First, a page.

::Await obligatory ‘Hi, Dr. Nick!’ callback.::
My name is Keith Hock and I am the production manager and technical director for your favorite Capitol Fringe company, We Happy Few Productions! We’re about halfway through the rehearsal process for our upcoming presentation of The Winter’s Tale, and while our Periscope videos (accessible through twitter, if you follow us) have done a great job of introducing you to the creative process behind the making of the show, they haven’t really delved too deeply into what this show is and why we would choose to do it. So at our last production meeting I
drew the short straw and got roped into willingly and totally without coercion volunteered to put together a brief breakdown of how The Winter’s Tale fits into Shakespeare’s bibliography and our own ethos.
The shows that We Happy Few has done, to date, have been Hamlet, The Tempest, Romeo & Juliet, The Duchess of Malfi and, soon, The Winter’s Tale. Of these plays, three are classified as Tragedies; Hamlet, Romeo & Juliet, and The Duchess of Malfi, and the other two as Romances (Duchess is anomalous in this list because it was written by Webster, not Shakespeare, but you would be hard-pressed to find a more tragic play than The Duchess of Malfi. For more information about THAT show please look back into our archives and read the posts by my blogging predecessor, the inimitable Alan Katz). When we began our career with Hamlet we established our love of tragedies, the darker and more brooding the better; this led us in turn to the hormone-laden blood feud of Romeo & Juliet and the old-school revenge tragedy of The Duchess of Malfi (fun fact: revenge tragedies are also known as Tragedies of Blood! This should come as no surprise to anyone who saw Duchess last summer). So how do we reconcile the blood and hate of these tragedies with what you suspect to be the tedious, cloying will-they/won’t-they love story that the name “Romance” suggests?
Fortunately for us, unless you were hoping for a sappy rom-com story (in which case, get the hell off my blog), the term “Romance” in this context does not imply what we generally think of as romantic; the closest Shakespeare comes to modern rom-com style love stories are his Comedies, named so not because they’re funny (although they are) but because they end well and leave the audience feeling happy; they also deal with love stories and almost exclusively end with AT LEAST one marriage. Historically the Romances were grouped into either the Tragedies or Comedies more or less at the whims of their readers; The Tempest and The Winter’s Tale were classified as Comedies while Cymbeline and Pericles were classified as Tragedies. These do not precisely fit for either category; while there is blood and death to be had in both Pericles and Cymbeline, both title characters make it out of the play alive, a major no-no for Tragedies, and neither of them are brought low by some character flaw. Likewise, there are love stories in both The Tempest and The Winter’s Tale, as well as Cymbeline and Pericles for that matter, but in neither of them are they the focus of the plot. So these four Romance plays do not share the traditional markings of either Shakespeare’s Tragedies OR Comedies (or the Histories, for the completionists out there).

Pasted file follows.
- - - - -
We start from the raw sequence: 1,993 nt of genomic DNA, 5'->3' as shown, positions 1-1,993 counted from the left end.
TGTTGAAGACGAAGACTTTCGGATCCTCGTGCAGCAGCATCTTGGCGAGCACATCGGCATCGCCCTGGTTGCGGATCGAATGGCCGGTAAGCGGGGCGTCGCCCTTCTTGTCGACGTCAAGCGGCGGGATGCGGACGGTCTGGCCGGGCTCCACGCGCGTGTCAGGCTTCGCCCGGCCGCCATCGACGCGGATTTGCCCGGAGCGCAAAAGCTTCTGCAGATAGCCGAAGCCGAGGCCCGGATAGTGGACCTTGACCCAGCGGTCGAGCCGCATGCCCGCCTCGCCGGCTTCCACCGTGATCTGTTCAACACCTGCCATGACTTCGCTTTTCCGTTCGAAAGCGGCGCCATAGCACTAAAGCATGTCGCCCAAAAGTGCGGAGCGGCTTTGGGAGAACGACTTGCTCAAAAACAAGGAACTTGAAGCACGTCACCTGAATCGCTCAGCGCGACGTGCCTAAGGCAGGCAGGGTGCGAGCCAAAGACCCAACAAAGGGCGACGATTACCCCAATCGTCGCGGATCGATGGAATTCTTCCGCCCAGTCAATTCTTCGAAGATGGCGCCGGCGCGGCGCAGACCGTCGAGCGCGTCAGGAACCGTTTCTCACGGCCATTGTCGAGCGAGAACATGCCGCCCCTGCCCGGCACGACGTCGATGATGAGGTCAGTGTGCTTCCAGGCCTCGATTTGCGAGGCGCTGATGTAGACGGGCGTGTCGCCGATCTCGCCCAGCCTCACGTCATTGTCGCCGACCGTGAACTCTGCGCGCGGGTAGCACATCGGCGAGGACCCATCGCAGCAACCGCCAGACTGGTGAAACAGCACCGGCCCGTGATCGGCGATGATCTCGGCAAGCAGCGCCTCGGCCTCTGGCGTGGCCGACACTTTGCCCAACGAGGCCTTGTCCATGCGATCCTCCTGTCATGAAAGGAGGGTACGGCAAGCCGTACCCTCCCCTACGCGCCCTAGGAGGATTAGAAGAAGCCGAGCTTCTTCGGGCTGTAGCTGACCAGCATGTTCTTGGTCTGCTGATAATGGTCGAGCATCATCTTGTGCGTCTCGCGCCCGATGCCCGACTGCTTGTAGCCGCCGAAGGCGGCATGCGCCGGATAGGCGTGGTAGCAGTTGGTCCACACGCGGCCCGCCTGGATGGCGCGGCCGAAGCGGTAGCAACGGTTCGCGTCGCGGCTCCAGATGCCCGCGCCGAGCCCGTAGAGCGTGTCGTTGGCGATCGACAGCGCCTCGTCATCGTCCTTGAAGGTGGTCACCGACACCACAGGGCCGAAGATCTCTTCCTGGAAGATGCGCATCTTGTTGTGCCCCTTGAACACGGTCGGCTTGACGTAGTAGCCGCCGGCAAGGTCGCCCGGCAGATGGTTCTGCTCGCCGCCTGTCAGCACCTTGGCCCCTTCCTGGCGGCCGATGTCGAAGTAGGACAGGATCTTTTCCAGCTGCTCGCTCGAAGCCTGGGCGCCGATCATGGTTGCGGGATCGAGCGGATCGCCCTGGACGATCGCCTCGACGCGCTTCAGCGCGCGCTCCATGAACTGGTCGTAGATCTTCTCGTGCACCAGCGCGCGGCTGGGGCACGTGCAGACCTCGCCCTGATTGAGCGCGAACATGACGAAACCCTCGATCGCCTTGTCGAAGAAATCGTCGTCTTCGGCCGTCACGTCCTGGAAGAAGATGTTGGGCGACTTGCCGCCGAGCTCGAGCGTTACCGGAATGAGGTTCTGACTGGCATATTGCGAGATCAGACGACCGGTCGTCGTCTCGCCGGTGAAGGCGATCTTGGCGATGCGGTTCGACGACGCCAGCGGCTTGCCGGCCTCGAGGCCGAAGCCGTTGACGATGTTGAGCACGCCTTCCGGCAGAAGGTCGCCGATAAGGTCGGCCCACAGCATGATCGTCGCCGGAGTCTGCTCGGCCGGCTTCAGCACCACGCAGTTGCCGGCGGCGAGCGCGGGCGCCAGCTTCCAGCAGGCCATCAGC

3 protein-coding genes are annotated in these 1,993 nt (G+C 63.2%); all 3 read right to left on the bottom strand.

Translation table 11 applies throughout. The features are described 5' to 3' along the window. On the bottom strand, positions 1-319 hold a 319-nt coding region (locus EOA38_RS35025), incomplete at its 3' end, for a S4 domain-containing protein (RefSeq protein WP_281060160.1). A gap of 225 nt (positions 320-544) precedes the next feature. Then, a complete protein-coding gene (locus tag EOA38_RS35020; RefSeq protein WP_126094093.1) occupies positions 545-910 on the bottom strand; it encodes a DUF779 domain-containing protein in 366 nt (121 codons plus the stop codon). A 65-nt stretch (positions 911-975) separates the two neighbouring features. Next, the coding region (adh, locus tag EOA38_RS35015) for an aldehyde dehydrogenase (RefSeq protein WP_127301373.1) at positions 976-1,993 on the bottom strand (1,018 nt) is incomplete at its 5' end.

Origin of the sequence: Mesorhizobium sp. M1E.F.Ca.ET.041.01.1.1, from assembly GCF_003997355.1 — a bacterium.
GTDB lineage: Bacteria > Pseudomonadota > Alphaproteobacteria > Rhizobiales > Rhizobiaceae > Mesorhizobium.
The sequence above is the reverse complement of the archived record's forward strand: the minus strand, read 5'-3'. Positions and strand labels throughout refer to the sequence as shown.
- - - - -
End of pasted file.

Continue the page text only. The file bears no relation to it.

What they DO share is a remarkable similarity to each other. All of these plays heavily feature the relationship between a single father and daughter. They all feature families that have been separated. Those separations all involve either betrayal, a body of water, or both. In every case these father figures (Pericles, Prospero, Cymbeline, and Leontes) have made some serious error in judgement that led to their separation from their family, and have some noble friend and ally who remained loyal to them, usually without their knowledge. They all involve a substantial leap forward in time in the story. They each end with a reconciliation and reunification of the separated families, as the protagonist learns the mistake he has made and atones for it.
And, most significantly from the We Happy Few perspective, they all have explicit moments of magic. Whether that magic is Prospero calling the storm at the beginning of The Tempest, Jupiter, King of the Gods, delivering a letter to Posthumus in prison in Cymbeline, fire from the heavens consuming Antioch at the end of Pericles, or …well, I wouldn’t want to spoil the ending of OUR play before you came to see it, but believe me when I tell you that magic and mystery abound in the Romances. As our faithful viewers should recall from previous productions, We Happy Few thrives on discovering the magical and mysterious. Beginning with Hamlet’s madness as he watches his friends transform into his enemies before his eyes, through Juliet’s attempt to escape imprisonment in a literal man’s world, and ending with the phantom vengeance of the Duchess of Malfi on her treacherous brothers, We Happy Few has always found and brought out the magic in our plays. It should come as no surprise that we would choose to do another Romance so soon. Far from not fitting into the traditional WHF model, The Winter’s Tale may be the closest we’ve come to our ethos since Hamlet.